At the session on 10 December, we touched qualitative research methods including discourse analysis, ethnographic observation and qualitative interviewing. Objectivity is a widely known problem of conducting qualitative research methods. Collecting qualitative data sounds easy (by talking to people, hanging out in a social setting, reading some texts), but reflecting critically and constructing theoretical frameworks based on what’s been observed are the difficult task which is also difficult to teach.
I led the students to do discourse analysis on a very tiny corpus I built. The corpus consists of four news articles (two from the Times and two from the Guardian) on Google’s decision to provide limited access to paid news content. Students did well in spotting the metaphors that Google and Rupert Murdoch used. For example, Murdoch called news aggregators such as Google “thieves”, and claimed that people shouldn’t expect “free” news content as in “free lunch”. Google, on the other hand, said they are just “a virtual newsagent, not a parasite”. The students also identified the different ways in which the Times and the Guardian covered this event: the Guardian drew a lot on Google’s statement and positioned Google’s move as their autonomic decision, while the Times implied that Google has conceded and that Murdoch’s request was not unreasonable because other newspapers have been doing the same (charging audience to read content) – for example, Johnston Press launches paid-to-read online service.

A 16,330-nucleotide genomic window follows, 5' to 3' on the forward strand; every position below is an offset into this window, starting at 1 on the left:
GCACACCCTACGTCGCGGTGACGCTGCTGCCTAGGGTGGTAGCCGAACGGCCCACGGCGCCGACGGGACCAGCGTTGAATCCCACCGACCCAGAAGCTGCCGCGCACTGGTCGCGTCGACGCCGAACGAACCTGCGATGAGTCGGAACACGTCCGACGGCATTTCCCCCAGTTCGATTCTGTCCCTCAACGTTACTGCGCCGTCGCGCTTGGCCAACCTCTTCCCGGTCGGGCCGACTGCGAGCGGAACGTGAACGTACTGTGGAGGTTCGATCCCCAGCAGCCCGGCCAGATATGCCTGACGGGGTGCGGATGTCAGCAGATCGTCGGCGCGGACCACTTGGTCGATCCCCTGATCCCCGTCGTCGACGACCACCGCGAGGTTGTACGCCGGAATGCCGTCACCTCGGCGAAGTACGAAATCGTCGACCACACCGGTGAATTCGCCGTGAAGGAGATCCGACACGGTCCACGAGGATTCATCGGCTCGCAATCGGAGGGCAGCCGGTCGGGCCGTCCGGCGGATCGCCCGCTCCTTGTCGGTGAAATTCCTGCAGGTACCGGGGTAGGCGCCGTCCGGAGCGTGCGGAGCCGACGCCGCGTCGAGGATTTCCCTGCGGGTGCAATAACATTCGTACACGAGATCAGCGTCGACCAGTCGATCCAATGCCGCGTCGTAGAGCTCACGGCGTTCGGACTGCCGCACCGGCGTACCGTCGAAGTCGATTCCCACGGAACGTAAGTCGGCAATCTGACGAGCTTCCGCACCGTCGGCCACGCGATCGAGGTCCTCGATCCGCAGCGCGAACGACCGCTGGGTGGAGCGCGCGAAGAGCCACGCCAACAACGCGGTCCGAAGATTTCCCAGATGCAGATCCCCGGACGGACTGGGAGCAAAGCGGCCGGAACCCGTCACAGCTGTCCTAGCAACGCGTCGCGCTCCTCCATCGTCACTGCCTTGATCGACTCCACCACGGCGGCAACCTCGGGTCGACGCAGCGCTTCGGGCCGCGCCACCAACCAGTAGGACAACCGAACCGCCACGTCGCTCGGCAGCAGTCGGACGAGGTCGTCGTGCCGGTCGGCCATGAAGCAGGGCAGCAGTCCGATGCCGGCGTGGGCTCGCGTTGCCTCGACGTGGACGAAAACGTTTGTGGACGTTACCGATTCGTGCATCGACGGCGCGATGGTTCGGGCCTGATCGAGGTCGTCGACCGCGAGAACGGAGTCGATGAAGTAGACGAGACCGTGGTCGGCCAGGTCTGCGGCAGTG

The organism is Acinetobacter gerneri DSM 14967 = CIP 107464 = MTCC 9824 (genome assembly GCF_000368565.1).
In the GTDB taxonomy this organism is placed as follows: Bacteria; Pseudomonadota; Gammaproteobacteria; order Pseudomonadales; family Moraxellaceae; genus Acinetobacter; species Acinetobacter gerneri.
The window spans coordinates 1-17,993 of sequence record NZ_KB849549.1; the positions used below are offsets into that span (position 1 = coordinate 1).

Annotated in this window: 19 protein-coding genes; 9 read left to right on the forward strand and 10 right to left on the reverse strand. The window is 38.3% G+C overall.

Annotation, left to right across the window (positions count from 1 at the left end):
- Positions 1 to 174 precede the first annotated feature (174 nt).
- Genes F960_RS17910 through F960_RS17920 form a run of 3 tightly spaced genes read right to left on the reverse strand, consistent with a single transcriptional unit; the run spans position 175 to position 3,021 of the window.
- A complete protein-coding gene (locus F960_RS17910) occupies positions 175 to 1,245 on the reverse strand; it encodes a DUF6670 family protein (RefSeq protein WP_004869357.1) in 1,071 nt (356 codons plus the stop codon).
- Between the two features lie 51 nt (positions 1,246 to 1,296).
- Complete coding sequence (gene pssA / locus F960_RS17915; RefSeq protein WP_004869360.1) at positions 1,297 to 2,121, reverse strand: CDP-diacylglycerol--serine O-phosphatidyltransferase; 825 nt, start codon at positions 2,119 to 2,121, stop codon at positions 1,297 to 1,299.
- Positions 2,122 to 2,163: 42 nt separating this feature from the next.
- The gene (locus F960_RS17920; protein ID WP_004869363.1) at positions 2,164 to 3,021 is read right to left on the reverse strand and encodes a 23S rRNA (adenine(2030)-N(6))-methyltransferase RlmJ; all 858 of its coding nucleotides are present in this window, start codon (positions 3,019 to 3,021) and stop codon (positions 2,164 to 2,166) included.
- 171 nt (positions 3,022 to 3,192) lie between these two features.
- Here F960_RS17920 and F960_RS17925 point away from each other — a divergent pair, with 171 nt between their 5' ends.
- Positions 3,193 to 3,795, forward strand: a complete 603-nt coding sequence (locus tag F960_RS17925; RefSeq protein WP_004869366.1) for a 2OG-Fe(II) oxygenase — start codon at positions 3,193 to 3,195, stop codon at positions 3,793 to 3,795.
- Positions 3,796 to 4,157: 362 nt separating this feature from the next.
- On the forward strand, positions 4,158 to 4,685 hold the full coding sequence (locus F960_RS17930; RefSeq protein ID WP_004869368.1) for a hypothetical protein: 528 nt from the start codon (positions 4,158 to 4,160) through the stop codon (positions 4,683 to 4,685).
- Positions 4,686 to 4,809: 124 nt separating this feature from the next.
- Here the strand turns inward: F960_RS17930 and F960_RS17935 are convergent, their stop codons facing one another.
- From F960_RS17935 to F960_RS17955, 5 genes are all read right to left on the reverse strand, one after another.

Ian Forrester came over to speak to us about BBC backstage and open innovation. He blended several concepts with backstage’s work perfectly well: open data, creative commons, community, user-generated content, remix, mash-up, many-to-many broadcasting, open platforms, open standards, playful experiences, building social networks, social capitals and reputation. He introduced the P2PNext integrated project that backstage is involved at the moment – real-time streaming of HD content (requires a lot of bandwidth). He suggested people to read the Cluetrain Manifesto which inspired his friend to blog. Chnnelography is amazing – I never realised subtitle data reveals so much information. People remix, mash-up, repurpose BBC interview clips (e.g. blip.tv, E20). People can take down all the clips and download the videos at http://www.bbc.co.uk/digitalrevolution/ (although the “rights” (licences) are tricky, so he still suggested people to shot their own footages).
Asked how backstage measures its impact, he said it’s difficult to measure the impact especially if the goal is to achieve societal and cultural change. But there’s a website to see whether the BBC is hitting the right audience or not – How in touch are the BBC.
Ian’s suggestions for further reading:
Also, he said this is fun!